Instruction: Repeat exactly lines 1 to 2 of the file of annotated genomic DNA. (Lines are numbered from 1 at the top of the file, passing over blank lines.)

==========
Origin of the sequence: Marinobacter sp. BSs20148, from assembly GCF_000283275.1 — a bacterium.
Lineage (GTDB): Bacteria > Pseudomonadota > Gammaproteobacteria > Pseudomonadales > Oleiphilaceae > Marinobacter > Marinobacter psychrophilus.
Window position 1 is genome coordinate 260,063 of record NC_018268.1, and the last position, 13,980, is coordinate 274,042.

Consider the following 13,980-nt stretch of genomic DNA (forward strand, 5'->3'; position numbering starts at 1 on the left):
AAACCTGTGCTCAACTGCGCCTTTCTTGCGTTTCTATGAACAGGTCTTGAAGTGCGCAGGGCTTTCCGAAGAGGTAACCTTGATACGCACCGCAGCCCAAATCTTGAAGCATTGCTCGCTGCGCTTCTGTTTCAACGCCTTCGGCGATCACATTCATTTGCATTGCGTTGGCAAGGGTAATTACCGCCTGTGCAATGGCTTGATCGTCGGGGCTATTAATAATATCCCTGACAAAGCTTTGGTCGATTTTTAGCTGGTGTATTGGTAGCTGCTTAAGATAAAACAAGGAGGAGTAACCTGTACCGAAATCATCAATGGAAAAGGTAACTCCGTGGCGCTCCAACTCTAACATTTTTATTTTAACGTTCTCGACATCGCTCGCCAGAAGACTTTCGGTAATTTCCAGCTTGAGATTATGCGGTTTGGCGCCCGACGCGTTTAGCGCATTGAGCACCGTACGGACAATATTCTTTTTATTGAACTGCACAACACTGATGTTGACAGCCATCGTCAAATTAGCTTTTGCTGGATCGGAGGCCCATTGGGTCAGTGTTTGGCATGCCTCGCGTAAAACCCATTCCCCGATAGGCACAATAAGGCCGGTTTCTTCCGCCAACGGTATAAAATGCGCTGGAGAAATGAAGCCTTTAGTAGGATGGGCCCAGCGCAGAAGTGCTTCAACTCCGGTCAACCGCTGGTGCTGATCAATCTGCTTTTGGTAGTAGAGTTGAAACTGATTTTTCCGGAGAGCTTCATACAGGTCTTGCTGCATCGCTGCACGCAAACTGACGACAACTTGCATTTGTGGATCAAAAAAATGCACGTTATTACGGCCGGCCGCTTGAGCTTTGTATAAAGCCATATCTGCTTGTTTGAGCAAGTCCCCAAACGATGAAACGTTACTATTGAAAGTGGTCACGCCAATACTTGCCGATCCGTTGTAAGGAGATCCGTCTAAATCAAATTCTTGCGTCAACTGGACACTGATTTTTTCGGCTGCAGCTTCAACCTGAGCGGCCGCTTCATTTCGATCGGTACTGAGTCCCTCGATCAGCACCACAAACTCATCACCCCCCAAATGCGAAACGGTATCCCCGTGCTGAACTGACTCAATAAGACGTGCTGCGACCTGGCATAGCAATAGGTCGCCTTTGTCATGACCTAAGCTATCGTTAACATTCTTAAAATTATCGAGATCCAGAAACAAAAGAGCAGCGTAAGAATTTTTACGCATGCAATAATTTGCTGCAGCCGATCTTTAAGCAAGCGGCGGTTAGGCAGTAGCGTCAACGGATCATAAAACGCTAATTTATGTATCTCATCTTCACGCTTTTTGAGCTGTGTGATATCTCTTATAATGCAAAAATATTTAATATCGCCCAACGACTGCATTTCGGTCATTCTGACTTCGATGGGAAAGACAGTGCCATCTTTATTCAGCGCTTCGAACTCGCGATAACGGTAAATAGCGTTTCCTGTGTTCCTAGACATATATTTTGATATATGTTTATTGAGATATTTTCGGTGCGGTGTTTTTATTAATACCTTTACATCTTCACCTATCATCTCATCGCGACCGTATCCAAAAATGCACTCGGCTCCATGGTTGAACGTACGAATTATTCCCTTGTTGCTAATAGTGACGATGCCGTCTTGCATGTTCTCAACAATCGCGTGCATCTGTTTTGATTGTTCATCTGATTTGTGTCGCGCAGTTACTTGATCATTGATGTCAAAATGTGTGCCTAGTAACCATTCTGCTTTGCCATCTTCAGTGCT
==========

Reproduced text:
Origin of the sequence: Marinobacter sp. BSs20148, from assembly GCF_000283275.1 — a bacterium.
Lineage (GTDB): Bacteria > Pseudomonadota > Gammaproteobacteria > Pseudomonadales > Oleiphilaceae > Marinobacter > Marinobacter psychrophilus.